As I was writing that last paragraph, another news alert just flashed across my mobile phone. This afternoon, a woman driving in North Knoxville was struck by a stray bullet and crashed her car into a building. She has critical, life-threatening injuries. A stray bullet also struck a school bus. With children on board. Thankfully there were no injuries.

What is happening in our city? The same thing that is happening in cities across our country. COVID, high unemployment, housing insecurity, fear, anxiety, racial tensions - all these have led to an increase in violent crime throughout the land. For the first 6 months of 2020, homicides in the country had increased 15% over the same timeframe in 2019. At year's end, cities everywhere, including Indianapolis, Houston, Memphis, and Los Angeles, reported record high homicide figures. Almost all of them gun-related.

I don't have the answers for this epidemic of violence. I believe that increased gun regulation is a must. I do not believe an increased police presence will help. I do believe that our entire community must take each one of these homicides personally and not write any of them off to "other" people in "those" neighborhoods. I do not believe that more guns is the answer. I do believe we are being called to a time of prayer.

Let us pray for the families of the victims. Let us pray for our city. Let us pray for the police officers who are trying their best to keep the peace. Let us pray for the first responders and emergency room workers, especially those who have to watch teenagers die. Let us pray for perpetuators of violence, that they will feel the love of God. Let us pray for our country.

And then let us do something. Prayer means nothing if it doesn't lead to action. We need to act. This is unacceptable. This is not who we are called to be. I am grieving. I am angry. I am offended. I am incensed. 

How long, O Lord, will I call for help and you not listen? I cry out to you, "Violence!" but you don't deliver us. Why do you show me injustice and look at anguish so that devastation and violence are before me? There is strife and conflict abounds. Justice does not endure because the wicked surround the righteous. - Habakkuk 1:2-4

Please join me in praying for our city.

Monday, February 8, 2021

The Church's Ministry in a Tragic Time

I came across the following this week...

"To charge these present times as the most tragic in the history of the human race might be subject to question were the condemnation based solely on the number of people who are hungry, or who are ill-housed and ill-clothed, or who have been forced into slave labor, or who suffer from the ravages of disease. But to charge these times as being tragic because of their violent reversal of trends toward a better day is to make an observation readily recognized by even the most casual on-looker of the present scene.

For example, for several generations the world seemed to be moving in the direction of assured peace. There was evident a growing desire for cooperative activity in securing what would be good for all, and a fairly widespread wish, at least, to settle international disputes through justice meted out by an objective international court. Yet the phenomenally rapid rise of a new nationalism spurred by the unholy quest for control of the world's basic resources has made this century the bloodiest in the many centuries of our life upon the earth.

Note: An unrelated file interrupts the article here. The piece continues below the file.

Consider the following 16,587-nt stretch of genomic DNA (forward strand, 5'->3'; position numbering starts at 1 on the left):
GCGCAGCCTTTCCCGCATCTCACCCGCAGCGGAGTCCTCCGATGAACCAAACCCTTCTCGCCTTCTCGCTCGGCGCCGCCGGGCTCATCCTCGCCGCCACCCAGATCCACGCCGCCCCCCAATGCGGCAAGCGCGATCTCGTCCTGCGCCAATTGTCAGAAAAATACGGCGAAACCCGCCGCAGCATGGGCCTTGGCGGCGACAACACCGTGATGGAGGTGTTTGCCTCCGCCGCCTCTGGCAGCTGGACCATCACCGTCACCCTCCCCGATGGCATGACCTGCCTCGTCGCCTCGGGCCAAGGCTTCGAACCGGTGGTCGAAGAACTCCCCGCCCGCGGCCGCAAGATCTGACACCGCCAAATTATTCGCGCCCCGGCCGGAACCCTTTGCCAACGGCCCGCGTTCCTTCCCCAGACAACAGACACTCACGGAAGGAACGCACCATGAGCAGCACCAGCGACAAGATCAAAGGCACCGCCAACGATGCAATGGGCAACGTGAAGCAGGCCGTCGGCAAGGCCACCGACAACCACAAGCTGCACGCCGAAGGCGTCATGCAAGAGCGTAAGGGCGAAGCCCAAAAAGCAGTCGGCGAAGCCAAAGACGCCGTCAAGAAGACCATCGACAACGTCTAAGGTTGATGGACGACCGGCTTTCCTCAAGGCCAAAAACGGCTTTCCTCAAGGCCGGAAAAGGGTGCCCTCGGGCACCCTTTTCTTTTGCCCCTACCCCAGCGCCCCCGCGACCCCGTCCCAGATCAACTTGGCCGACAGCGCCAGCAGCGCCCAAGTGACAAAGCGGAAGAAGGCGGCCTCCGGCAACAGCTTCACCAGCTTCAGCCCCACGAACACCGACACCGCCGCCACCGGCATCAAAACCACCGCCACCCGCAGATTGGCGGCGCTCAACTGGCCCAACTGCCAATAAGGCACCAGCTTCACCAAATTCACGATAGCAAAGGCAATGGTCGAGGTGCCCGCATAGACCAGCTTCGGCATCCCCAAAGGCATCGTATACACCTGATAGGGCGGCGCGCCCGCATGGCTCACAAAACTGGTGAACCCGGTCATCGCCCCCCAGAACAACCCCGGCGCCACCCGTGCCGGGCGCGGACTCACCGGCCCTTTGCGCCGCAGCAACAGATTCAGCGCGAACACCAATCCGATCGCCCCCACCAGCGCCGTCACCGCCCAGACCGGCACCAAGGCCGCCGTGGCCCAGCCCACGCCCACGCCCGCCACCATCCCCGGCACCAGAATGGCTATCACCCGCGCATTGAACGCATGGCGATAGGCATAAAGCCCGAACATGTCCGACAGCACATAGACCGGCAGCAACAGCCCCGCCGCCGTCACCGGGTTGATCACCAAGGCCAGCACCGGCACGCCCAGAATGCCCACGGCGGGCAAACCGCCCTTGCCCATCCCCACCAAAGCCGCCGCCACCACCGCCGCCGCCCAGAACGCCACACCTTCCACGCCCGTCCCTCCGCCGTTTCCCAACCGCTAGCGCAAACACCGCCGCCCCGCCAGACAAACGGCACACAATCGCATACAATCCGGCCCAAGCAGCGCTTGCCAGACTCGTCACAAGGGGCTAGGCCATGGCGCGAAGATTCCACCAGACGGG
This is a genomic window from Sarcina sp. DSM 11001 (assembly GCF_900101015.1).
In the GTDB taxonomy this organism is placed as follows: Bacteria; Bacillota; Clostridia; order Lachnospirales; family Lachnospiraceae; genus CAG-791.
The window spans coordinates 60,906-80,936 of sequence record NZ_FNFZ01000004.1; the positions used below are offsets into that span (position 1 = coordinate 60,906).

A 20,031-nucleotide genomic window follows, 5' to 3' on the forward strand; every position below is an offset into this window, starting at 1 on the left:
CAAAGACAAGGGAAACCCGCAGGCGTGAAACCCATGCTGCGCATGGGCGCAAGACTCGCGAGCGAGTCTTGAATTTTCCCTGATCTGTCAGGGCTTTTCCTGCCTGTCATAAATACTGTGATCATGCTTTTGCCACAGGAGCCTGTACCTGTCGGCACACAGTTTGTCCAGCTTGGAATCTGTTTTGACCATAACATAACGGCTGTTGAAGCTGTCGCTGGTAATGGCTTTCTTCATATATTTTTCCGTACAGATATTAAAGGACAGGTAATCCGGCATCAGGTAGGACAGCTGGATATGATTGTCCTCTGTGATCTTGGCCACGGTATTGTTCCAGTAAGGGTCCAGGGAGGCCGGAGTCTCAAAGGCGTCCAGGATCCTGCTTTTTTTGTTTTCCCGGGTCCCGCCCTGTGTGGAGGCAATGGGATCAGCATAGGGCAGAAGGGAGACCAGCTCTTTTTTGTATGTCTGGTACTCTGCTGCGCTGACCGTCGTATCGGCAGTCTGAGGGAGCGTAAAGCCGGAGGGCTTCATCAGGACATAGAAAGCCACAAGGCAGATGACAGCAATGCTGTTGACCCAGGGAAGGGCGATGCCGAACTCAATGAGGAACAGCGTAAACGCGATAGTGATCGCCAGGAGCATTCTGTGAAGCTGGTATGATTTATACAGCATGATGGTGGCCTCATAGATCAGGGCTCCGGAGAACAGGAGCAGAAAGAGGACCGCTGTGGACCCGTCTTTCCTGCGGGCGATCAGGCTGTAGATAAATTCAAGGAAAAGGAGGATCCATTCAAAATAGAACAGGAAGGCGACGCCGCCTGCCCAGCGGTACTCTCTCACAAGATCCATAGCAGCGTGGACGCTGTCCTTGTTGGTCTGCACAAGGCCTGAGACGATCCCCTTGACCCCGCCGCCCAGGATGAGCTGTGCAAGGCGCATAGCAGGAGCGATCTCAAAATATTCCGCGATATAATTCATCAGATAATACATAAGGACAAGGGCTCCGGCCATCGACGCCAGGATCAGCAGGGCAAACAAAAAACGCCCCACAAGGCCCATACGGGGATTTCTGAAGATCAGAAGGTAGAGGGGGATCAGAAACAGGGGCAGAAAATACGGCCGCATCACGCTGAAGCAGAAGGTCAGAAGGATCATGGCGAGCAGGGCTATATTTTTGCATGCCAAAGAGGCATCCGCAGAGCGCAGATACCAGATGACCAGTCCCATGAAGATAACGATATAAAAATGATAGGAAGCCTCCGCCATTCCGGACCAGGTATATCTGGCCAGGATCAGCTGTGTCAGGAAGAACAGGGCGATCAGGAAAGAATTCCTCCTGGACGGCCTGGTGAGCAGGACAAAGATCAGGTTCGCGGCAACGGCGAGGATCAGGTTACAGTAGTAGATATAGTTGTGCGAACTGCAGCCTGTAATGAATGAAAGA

Up until several decades ago it appeared that the western world was making progress in the control of the so-called social diseases. Public opinion and wise educational procedures seems to have curbed the further spread of alcoholism, sexual promiscuity, narcotic addiction, and other such practices that damage the social order. Yet the last fifteen years has seen the most violent reversal of that trend. Whether or not acute alcoholism is at an all-time high, certainly a higher percentage of the total population of this country, according to government figures, is drinking liquor more regularly. The publicity highlighting drug addiction among adolescents has thrown into shadow the more widespread habit - use of other drugs by a great multitude.

The open betrayal of public trust by public servants a generation or so ago would likely have resulted in the loss of public position. Yet it seems that a large portion of our people look with equanimity on the use of public position for private advancement and personal gain. And make no mistake, what I am saying applies not only to the Federal Government and Federal agencies, but to local educational systems, local police departments, county road commissions, civic waterworks, even the social service agencies, and sometimes to the church. It seems to be accepted as almost normal that people in such positions have as their first responsibility to look after their own interests. It is a tragic reversal of what had seemed to be a noble trend.